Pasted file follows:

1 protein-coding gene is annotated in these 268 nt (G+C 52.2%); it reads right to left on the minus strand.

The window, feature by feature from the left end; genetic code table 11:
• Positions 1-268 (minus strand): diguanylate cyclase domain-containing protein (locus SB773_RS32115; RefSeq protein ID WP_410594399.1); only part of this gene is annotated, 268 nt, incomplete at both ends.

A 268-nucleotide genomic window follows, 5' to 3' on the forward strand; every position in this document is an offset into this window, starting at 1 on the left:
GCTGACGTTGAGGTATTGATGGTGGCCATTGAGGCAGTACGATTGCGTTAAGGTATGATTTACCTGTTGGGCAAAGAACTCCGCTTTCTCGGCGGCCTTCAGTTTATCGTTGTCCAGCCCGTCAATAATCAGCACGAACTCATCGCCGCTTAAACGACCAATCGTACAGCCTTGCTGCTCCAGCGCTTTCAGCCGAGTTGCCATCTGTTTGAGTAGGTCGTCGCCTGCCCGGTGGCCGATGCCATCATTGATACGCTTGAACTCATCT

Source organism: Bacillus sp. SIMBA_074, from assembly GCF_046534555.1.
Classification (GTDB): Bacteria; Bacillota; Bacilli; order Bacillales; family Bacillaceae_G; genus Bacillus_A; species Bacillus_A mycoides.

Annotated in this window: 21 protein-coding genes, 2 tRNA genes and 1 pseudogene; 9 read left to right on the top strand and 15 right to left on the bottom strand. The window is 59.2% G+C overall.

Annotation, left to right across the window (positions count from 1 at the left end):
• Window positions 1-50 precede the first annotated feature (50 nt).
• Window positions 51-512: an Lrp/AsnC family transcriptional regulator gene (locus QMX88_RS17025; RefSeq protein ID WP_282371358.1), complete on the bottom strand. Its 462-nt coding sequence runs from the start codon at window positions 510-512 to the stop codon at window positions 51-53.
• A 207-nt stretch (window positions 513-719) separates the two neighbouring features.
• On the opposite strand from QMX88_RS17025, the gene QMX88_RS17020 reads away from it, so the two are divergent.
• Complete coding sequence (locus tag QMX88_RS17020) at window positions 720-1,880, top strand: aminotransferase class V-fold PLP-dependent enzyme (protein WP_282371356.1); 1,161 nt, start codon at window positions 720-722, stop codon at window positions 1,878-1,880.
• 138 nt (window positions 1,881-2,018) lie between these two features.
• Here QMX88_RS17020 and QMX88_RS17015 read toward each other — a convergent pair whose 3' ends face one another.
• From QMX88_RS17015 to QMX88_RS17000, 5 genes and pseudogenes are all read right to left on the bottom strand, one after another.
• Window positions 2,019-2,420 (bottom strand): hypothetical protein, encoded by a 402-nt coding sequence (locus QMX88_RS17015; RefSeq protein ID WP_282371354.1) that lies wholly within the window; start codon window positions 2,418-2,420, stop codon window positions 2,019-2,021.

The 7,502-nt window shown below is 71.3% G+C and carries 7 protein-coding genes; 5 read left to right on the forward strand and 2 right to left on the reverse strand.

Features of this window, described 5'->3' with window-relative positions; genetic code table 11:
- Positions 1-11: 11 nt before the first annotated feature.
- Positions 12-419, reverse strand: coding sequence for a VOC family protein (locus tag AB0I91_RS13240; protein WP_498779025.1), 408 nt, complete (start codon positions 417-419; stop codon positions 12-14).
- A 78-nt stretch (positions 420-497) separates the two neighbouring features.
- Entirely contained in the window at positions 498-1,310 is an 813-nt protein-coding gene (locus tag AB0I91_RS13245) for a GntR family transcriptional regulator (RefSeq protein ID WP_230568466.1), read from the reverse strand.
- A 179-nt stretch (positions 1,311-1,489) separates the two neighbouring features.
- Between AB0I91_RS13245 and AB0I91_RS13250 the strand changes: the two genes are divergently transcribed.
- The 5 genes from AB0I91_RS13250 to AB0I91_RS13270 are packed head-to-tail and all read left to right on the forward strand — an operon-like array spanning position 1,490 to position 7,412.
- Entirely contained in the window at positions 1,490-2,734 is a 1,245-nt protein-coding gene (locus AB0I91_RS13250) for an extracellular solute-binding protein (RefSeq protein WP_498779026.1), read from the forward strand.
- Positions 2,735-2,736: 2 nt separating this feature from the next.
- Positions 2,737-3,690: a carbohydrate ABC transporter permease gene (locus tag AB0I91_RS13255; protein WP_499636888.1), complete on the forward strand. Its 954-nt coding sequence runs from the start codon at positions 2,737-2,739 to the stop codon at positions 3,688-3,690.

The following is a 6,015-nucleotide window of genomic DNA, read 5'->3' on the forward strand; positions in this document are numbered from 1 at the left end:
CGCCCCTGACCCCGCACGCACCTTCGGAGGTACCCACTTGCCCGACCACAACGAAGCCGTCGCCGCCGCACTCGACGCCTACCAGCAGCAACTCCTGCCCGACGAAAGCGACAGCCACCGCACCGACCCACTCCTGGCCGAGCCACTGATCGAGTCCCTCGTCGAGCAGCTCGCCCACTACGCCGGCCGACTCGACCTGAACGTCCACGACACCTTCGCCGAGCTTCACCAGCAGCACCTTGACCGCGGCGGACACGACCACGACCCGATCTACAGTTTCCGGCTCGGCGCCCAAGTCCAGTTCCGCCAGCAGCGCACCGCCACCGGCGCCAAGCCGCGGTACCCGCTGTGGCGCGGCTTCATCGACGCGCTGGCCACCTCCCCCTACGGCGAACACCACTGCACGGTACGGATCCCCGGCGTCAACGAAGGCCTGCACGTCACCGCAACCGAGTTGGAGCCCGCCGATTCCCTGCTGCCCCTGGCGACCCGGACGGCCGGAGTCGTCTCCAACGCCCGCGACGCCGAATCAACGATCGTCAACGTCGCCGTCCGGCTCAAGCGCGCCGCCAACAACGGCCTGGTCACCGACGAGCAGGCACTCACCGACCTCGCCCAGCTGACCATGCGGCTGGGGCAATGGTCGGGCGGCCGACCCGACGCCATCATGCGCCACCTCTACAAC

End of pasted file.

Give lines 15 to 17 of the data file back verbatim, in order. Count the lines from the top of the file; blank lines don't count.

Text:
• 138 nt (window positions 1,881-2,018) lie between these two features.
• Here QMX88_RS17020 and QMX88_RS17015 read toward each other — a convergent pair whose 3' ends face one another.
• From QMX88_RS17015 to QMX88_RS17000, 5 genes and pseudogenes are all read right to left on the bottom strand, one after another.